It’s a bit surprising that it took Ken Burns this long to make a documentary about country music. The two seem like natural bedfellows, twin pillars of a very specific type of American storytelling, one both obsessed with and in service of this country. It makes sense that the guy who built his career on dissecting explicitly American topics like baseball, Vietnam and the Roosevelt family would want to want to explore country music, one of America’s most emblematic and divisive art forms (and maybe its best). 

I caught a preview showing of “Country Music” at the Ellen Theatre on Tuesday, Sept. 10. Presented by Montana PBS, the preview showed about 50 minutes of the documentary, with featurettes focusing on Hank Williams, Patsy Cline, Loretta Lynn, George Jones and Vince Gill, among a few others. 

“Country Music” is a massive project, compiled from over 90 interviews and countless hours of archival footage. At a staggering 16 hours, “Country Music” is one of Burns’ longest pieces, and this is the same guy who made a series about The Civil War that is somehow longer than the war itself. 

The documentary begins in 1923, the year country music was first recorded, follows the genre into modern times. Stylistically, it is nearly identical to the form Burns has always worked in, with lots of ambient music and sweeping, slow pans over static images. Thankfully, he has an almost 100 years of recorded music to pull from, which alleviates the occasional repetitive nature of Burns’ music choices. His “Baseball” documentary runs almost 19 hours with different versions of “Take Me Out to the Ballgame” playing in the background. 

Burns’ list of guest narrators and interview subjects have never been more impressive, ranging from the giants of country music (Dolly Parton, Willie Nelson) to lesser known students of the genre (Rodney Crowell, who, prior to his long career as a singer-songwriter, saw Hank Williams second to last performance) and even dearly departed legends (Merle Haggard).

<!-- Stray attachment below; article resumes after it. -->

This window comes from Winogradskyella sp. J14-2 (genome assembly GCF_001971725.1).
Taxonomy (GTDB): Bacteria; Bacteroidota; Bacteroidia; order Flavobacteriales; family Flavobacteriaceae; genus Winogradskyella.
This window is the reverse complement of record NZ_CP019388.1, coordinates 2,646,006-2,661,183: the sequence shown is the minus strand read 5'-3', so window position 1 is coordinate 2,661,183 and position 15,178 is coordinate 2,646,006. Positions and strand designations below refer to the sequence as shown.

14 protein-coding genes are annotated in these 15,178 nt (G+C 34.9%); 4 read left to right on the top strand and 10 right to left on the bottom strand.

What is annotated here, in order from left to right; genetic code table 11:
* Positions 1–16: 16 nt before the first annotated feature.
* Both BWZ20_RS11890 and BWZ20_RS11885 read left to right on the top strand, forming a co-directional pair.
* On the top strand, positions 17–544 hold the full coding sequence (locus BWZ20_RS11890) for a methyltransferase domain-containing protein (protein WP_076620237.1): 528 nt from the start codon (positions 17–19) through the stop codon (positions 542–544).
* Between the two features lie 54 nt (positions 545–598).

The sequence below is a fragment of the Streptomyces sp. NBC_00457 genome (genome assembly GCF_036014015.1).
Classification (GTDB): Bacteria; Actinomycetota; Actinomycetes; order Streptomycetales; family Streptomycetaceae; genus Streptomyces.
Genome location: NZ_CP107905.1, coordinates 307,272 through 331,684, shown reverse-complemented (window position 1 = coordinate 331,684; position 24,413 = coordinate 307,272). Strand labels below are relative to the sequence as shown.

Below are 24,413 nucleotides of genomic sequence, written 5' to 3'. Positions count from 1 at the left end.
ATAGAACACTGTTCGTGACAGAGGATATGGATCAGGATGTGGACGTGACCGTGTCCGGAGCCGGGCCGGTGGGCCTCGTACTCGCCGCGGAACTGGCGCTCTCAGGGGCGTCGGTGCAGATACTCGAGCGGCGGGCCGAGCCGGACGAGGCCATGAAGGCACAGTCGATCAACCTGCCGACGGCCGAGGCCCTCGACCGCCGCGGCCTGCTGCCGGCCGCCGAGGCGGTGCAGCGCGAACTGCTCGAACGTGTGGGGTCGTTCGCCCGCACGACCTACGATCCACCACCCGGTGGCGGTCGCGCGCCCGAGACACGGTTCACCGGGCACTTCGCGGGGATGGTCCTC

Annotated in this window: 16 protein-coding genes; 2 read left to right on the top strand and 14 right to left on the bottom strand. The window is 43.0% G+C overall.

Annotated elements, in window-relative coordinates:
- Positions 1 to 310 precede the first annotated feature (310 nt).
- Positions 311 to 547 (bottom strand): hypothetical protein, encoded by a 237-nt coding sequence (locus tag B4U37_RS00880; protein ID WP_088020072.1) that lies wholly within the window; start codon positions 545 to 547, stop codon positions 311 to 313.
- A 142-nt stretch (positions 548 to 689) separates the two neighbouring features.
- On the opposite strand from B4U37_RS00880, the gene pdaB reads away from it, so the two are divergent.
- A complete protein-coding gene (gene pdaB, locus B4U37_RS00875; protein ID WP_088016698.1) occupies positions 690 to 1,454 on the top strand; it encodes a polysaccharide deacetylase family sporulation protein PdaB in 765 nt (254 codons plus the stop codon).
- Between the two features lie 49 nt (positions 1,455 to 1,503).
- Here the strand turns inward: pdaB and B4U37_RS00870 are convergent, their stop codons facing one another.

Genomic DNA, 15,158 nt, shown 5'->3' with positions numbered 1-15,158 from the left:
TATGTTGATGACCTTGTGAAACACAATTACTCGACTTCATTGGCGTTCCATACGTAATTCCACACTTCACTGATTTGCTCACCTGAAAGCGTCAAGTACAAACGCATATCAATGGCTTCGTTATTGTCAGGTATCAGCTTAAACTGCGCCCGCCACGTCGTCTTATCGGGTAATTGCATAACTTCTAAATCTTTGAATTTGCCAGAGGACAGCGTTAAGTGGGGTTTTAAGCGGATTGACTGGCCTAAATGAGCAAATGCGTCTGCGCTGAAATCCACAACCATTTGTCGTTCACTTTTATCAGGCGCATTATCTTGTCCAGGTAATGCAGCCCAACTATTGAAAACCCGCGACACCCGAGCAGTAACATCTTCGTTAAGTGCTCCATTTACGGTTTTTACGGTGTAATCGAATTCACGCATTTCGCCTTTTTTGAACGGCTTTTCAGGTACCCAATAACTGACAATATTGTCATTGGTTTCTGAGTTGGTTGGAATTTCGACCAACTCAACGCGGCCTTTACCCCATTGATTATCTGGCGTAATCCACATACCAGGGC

The story of country music has always been best told by the artists themselves. It’s almost impossible to gain a footing as a country singer or songwriter without a encyclopedic knowledge of those who came before.

“Country Music” is both a document of those who came before, and a love letter to the genre that produces songs that Dolly Parton notes you can “dance to, cry to, make love to, and play at a funeral.”

It would be easy to parade out a bunch of classic songs and photos and call it a documentary. Burns’ greatest strength is his ability to cover big topics and enliven them with little details and images that make them stick. He’s never done that better than in “Country Music.”

Those little moments Burns focuses on are just indelible. He highlights Hank Williams, who, despite being unable to either read or write music, was so full of songs he wrote them on anything he could find, including the cardboard inserts that came in his pressed shirts. Willie Nelson remembers being so sure that “Crazy” was going to be a hit that he woke Patsy Cline up in the middle of the night to play it for her. There’s a great feature on the monumental recording sessions that birthed George Jones’ “He Stopped Loving Her Today,” a song so achingly sad the singer famously thought no one would buy it (it became his biggest hit). Jack White, rocking a pompadour so big it can’t stay in the frame, unpacks the layers of metaphor Loretta Lynn packs into every line. “These songs are just life,” Lynn says. She’s right. Ken Burns’ “Country Music” is proof that that life is still worth living.

In addition to a treasure trove of vital information, “Country Music” serves as a reminder to support the station it will broadcast on. Next month, Montana PBS will celebrate its 35th birthday, a huge milestone for a station that first broadcast from the Hedges dormitory at Montana State University. Public Broadcasting remains a vital element of a functioning society, one that takes care of its artists and gives them a platform to share their work. If you’re not already among Montana PBS’s 16,000 members, “Country Music” should give you motivation to sign up.

If you want to check out “Country Music” for yourself (and you should) the first episode of the eight part series will air on Montana PBS Sunday, Sept. 15 at 7p.m. Subsequent episodes will then run Monday, Tuesday and Wednesday, and the following Sunday, Monday, Tuesday and Wednesday. It will also stream on PBS Passport.